Fixed effects models remove omitted variable bias by measuring changes within groups across time, usually by including dummy variables for the missing or unknown characteristics.

## Alternate Definitions

Several alternate definitions exist for “fixed effects” and “random effects”. As Andrew Gelman & Jennifer Hill (2007, p. 245) point out, other definitions include:

• Searle, Casella, and McCulloch’s definition of fixed variables is “interesting in themselves” and random variables are an “interest in the underlying population.”
• Green and Tukey’s 1960 definition of a fixed variable is one that “exhausts the population” while a random one arises from a sample representing only a small part of the population. This is very similar to the idea of a population parameter (which is essentially fixed) and a sample statistic (which can vary wildly depending on the sample size).
• LaMotte’s definition is “If an effect is assumed to be a realized value of a random variable, it is called a random effect.” On the surface, this makes sense: random data can only produce random results. However, this particular definition is very different from the others.

Don’t be surprised about all of the different definitions; it’s common in statistics for one person to say one thing and another to mean something different. If you’re reading a text about fixed or random effects, and are confused about which term the author is referring to, I have a few suggestions:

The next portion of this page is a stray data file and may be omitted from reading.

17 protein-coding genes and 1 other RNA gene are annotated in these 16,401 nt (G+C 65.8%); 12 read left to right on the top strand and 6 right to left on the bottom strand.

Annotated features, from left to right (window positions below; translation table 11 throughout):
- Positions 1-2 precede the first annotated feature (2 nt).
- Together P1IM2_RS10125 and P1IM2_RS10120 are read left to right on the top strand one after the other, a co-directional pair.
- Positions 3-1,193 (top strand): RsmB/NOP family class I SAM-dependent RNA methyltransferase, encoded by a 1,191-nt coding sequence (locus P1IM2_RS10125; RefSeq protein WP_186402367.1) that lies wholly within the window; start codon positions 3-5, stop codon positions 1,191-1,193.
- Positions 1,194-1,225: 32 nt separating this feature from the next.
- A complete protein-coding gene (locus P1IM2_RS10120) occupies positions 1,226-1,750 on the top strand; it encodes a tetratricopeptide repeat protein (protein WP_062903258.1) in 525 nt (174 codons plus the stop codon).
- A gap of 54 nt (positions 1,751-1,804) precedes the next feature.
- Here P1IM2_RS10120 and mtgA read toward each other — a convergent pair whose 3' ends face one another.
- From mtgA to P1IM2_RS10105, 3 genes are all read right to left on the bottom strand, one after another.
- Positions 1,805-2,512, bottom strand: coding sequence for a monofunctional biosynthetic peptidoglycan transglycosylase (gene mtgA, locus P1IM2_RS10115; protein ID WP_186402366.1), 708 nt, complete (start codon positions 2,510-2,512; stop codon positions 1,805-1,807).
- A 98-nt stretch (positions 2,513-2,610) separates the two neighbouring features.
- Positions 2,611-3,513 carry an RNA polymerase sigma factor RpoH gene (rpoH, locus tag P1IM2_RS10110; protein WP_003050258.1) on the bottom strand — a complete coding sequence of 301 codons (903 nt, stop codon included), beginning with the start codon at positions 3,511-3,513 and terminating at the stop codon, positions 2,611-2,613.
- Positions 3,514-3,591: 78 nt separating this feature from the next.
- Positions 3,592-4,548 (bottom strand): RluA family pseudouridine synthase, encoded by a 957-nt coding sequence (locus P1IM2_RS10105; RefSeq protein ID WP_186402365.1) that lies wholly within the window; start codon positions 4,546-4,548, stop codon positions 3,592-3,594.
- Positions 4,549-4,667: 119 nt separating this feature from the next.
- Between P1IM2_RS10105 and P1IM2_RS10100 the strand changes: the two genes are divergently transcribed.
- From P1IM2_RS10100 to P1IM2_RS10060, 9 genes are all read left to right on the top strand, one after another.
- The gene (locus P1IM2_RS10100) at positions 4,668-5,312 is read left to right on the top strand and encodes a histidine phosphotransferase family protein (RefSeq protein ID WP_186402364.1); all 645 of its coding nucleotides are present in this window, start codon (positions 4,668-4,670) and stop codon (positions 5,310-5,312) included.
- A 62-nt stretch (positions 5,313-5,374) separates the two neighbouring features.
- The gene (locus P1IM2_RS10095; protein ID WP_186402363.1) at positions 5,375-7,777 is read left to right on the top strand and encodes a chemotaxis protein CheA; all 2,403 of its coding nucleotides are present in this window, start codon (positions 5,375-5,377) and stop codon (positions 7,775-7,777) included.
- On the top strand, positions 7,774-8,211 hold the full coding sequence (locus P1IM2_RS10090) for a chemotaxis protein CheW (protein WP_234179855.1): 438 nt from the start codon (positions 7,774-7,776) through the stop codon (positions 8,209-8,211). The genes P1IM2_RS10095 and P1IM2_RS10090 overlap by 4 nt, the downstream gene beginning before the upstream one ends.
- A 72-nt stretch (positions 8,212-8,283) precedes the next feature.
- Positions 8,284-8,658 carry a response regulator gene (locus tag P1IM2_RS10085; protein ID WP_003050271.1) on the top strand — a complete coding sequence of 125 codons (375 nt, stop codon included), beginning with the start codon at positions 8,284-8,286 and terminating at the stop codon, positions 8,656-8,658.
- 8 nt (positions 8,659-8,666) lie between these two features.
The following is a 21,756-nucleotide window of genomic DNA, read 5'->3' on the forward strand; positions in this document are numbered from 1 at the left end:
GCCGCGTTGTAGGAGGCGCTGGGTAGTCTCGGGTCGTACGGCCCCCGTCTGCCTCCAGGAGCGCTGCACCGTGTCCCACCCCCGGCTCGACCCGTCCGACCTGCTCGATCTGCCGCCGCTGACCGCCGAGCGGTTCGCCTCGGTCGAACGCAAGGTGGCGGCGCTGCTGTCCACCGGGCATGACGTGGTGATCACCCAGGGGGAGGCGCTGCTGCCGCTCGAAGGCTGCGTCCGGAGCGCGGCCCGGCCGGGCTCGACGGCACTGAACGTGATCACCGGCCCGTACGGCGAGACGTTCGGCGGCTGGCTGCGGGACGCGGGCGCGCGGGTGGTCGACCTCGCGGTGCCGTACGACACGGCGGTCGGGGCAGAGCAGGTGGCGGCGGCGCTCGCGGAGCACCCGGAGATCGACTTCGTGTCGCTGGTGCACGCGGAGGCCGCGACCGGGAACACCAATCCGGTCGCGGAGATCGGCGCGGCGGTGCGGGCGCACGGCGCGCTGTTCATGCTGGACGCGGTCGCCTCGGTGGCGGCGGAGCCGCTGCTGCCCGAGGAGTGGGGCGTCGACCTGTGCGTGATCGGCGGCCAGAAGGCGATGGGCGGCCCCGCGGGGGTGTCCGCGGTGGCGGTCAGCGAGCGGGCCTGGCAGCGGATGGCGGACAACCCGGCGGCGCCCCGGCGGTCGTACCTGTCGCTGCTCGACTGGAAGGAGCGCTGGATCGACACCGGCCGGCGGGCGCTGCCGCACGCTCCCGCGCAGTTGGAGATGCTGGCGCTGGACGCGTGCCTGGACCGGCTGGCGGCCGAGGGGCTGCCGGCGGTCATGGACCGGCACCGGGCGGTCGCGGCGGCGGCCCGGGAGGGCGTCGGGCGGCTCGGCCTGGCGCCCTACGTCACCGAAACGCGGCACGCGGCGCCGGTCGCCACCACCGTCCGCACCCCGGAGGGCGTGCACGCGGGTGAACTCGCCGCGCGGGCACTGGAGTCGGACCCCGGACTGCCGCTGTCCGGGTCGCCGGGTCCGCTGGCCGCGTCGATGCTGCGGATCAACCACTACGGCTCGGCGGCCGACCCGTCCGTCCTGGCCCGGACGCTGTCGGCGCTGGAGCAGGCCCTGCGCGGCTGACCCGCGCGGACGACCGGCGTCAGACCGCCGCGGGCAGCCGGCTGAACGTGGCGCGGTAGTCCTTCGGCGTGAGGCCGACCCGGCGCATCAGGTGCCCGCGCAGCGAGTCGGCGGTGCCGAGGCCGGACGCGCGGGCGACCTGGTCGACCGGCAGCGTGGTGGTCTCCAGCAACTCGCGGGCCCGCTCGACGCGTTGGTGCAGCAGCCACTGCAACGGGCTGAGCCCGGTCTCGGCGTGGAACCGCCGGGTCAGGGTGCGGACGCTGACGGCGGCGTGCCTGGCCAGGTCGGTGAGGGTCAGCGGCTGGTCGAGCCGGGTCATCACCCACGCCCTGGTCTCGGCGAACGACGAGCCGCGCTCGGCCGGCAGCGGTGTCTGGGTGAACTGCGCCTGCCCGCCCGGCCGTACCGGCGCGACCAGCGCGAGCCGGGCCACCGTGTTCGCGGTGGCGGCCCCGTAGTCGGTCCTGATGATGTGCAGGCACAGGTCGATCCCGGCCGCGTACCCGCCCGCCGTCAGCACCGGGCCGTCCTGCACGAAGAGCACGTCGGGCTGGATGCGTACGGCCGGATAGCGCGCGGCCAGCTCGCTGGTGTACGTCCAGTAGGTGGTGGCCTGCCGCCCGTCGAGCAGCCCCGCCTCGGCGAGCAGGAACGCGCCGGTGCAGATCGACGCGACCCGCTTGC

• Consider what field you are in, and what the most commonplace definition is within your field. Try a more specific search, like “Fixed Effects Econometrics”.
• If you can, try to understand the mathematics behind what the author is trying to accomplish. A lot of the time, what counts is the mathematical formula or procedure, not what the author is calling it.
• If you find an effect that’s interesting (in the general sense of the word), don’t assume that you have to perform multilevel modeling on it. It may be enough (depending on what field you’re in) to just mark it as “interesting.”

## References

Forbes. (2016) Female Leadership; the glass ceiling is cracked, not broken. Retrieved May 23, 2018 from: https://www.forbes.com/sites/amyjadesimi/2016/08/08/female-leadership-the-glass-ceiling-is-cracked-not-broken/#482dfa82698b
Gelman, A. & Hill, J. (2007). Data Analysis Using Regression and Multilevel/Hierarchical Models. Cambridge University Press.
Green, B. F., and Tukey, J. W. (1960). Complex analyses of variance: general problems. {\em Psychometrika} {\bf 25} 127–152.
Kreft, I., and De Leeuw, J. (1998). Introducing Multilevel Modeling. London: Sage. Retrieved November 17, 2017 from: http://gifi.stat.ucla.edu/janspubs/1998/books/kreft_deleeuw_B_98.pdf
LaMotte, L. R. (1983). Fixed-, random-, and mixed-effects models. In Encyclopedia of Statistical Sciences, ed. S. Kotz, N. L. Johnson, and C. B. Read, 137–141.
Searle, S. R., Casella, G., and McCulloch, C. E. (1992). {\em Variance Components}. New York: Wiley.